It goes without saying, but over the years, Fender has produced some fantastic and iconic guitars. They also have a long history of creating guitar amplifiers in that same light, which are just as highly regarded. The Fender ‘65 Deluxe Reverb Reissue is a perfect example of something ‘being so nice, it only makes sense to do it twice’…

The Fender ‘65 Deluxe Reverb (DRRI for short) is a faithful reproduction of an amp that has long been the go-to source for countless guitar players over the last 50+ years. Part of what has made it so attractive is the overall physical design. The DRRI is a mid-sized combo amp, with a total package size of 17.5” x 24.5” x 9.5” and 42 lbs. That keeps it in the ‘manageable’ range of portability, making the DRRI an excellent choice for a gigging amp (if you have ever tried to move a full-blown Fender Twin Reverb or any sort of tube head/stack combo in and out of venues, then you’ll know exactly what we are talking about).

The DRRI is a two-channel amp which features a tube preamp and power sections (coming in at 22 watts) and a single 12” Jensen C-12K speaker, while also sporting tube-driven reverb and vibrato effects (the vibrato is accessed through the second channel). It comes with a two-button footswitch (reverb on/off and vibrato on/off) along with a Fender-branded dust cover as well.

Controls on the DRRI aren’t really different at all from the original, featuring four ¼ inputs (two for each channel) along with separate tone stack sections (volume, treble, and bass) for each. A single knob controls the reverb level, and the vibrato can be shaped with the Dual Speed and Intensity knob configuration. Compared to some of today’s modern amps, it’s decidedly low tech, but hey – that’s not always a bad thing, right? That being said, if you are looking for any kind of USB/Bluetooth capability, then you are indeed looking at the wrong amp – none of those modern bells and whistles are to be found within a mile on the DRRI.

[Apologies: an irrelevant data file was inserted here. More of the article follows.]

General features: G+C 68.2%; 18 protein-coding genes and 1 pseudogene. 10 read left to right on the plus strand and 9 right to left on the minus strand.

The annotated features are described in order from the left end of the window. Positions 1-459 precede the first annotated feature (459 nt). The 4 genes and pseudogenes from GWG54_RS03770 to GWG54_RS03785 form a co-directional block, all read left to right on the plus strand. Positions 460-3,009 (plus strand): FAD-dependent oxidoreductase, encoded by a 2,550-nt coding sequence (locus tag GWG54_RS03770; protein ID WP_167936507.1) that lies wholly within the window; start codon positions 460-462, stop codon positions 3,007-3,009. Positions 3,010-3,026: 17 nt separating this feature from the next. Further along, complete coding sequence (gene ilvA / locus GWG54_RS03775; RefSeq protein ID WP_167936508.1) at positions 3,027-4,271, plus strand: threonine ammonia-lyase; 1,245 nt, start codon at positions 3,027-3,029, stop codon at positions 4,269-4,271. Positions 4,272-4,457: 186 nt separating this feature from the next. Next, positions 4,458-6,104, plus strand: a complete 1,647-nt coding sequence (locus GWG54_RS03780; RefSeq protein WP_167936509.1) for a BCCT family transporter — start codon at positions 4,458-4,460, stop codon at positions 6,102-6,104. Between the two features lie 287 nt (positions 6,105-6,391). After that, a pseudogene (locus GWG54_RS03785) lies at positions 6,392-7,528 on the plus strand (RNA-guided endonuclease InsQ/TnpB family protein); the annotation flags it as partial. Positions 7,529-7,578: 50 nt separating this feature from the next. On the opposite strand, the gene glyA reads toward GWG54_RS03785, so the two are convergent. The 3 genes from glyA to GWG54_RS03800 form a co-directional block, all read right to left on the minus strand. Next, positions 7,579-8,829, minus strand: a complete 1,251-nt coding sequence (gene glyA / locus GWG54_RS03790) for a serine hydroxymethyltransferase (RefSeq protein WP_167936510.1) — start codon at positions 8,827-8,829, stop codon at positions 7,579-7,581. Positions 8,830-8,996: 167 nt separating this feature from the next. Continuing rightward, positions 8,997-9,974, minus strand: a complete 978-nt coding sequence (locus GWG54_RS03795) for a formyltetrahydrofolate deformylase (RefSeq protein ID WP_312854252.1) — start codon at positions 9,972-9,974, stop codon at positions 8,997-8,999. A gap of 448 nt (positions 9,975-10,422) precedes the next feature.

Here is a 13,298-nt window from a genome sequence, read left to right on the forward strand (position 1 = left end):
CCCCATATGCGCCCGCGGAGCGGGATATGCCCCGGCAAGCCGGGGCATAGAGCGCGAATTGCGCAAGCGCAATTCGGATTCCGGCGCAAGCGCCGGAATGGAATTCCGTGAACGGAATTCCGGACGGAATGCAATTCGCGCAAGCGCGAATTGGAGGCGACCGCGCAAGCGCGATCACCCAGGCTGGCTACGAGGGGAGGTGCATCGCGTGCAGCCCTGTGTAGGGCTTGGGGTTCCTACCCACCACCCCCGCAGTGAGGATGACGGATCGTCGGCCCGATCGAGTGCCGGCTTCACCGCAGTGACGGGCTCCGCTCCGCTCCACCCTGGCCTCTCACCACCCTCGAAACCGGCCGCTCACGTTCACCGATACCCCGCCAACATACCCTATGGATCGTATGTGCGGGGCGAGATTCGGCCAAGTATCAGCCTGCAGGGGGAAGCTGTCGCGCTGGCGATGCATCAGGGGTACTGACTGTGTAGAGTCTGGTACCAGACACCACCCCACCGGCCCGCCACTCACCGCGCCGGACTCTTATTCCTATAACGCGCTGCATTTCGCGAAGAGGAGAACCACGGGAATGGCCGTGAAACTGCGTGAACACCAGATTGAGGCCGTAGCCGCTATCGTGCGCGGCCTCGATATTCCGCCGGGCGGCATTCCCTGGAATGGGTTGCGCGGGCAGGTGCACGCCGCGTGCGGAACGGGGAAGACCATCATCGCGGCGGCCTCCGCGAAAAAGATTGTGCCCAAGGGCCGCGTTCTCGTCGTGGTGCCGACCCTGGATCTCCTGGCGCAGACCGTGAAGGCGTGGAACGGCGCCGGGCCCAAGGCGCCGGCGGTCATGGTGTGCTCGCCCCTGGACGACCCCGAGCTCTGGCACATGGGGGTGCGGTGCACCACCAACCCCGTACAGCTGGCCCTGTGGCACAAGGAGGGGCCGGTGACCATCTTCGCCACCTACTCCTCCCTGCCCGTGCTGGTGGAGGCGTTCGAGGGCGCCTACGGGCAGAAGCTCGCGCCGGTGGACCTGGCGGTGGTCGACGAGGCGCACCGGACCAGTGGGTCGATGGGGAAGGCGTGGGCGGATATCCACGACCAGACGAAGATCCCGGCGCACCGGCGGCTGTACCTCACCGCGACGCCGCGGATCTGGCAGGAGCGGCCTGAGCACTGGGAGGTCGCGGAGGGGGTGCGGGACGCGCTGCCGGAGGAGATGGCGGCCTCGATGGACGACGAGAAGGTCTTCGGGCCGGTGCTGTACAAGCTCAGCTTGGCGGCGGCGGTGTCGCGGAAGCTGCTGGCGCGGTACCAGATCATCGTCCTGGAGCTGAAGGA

So yeah – the DRRI is decidedly an ‘old school’ amp, entirely as intended. So what does that mean? It means that the DRRI is a fantastic sounding amp, that’s what! Fender amps have long been coveted for their pristine clean tones, and this model certainly doesn’t disappoint in that department. Simply put, it can be set up to chime like a bell. While that is great, if your playing style is primarily clean, what about if you’re the type that likes to have a little (or a lot) dirt on your tone? To be completely honest, the DRRI suffers from the same ‘problem’ that many older tube amps without dedicated drive circuits have – to get the amp to break up, you have to crank the volume. And we don’t mean just a little bit.

We are talking ‘tick off the neighbours’ kind of sound levels. These amps have a ton of clean headroom, and while you can get them into the glorious tube-breakup mode, it’s just not that convenient or practical. To that end, we would recommend finding a good quality overdrive or distortion pedal that suits your tastes. It’ll still sound great, but it’ll do so at volumes that won’t get the police called on you in the middle of the night.

Video: Fender ’65 Deluxe Reverb Or Tone Master?

 

Conclusion

Overall, the Fender ‘65 Deluxe Reverb Reissue is an almost spot-on replica of a time-honoured classic amp. It’s flexible for numerous musical styles (with some added pedals) along with being relatively easy to transport for a tube combo amp – making it an excellent choice for playing out in live environments. One thing we should point out, though – it’s not cheap. With a current MSRP of close to $1,200, it lands solidly in the mid to upper range of most tube amps. But, as the old saying goes, you really do often get what you pay for, and you may find – along with numerous other guitarists – that the DRRI is worth every penny.

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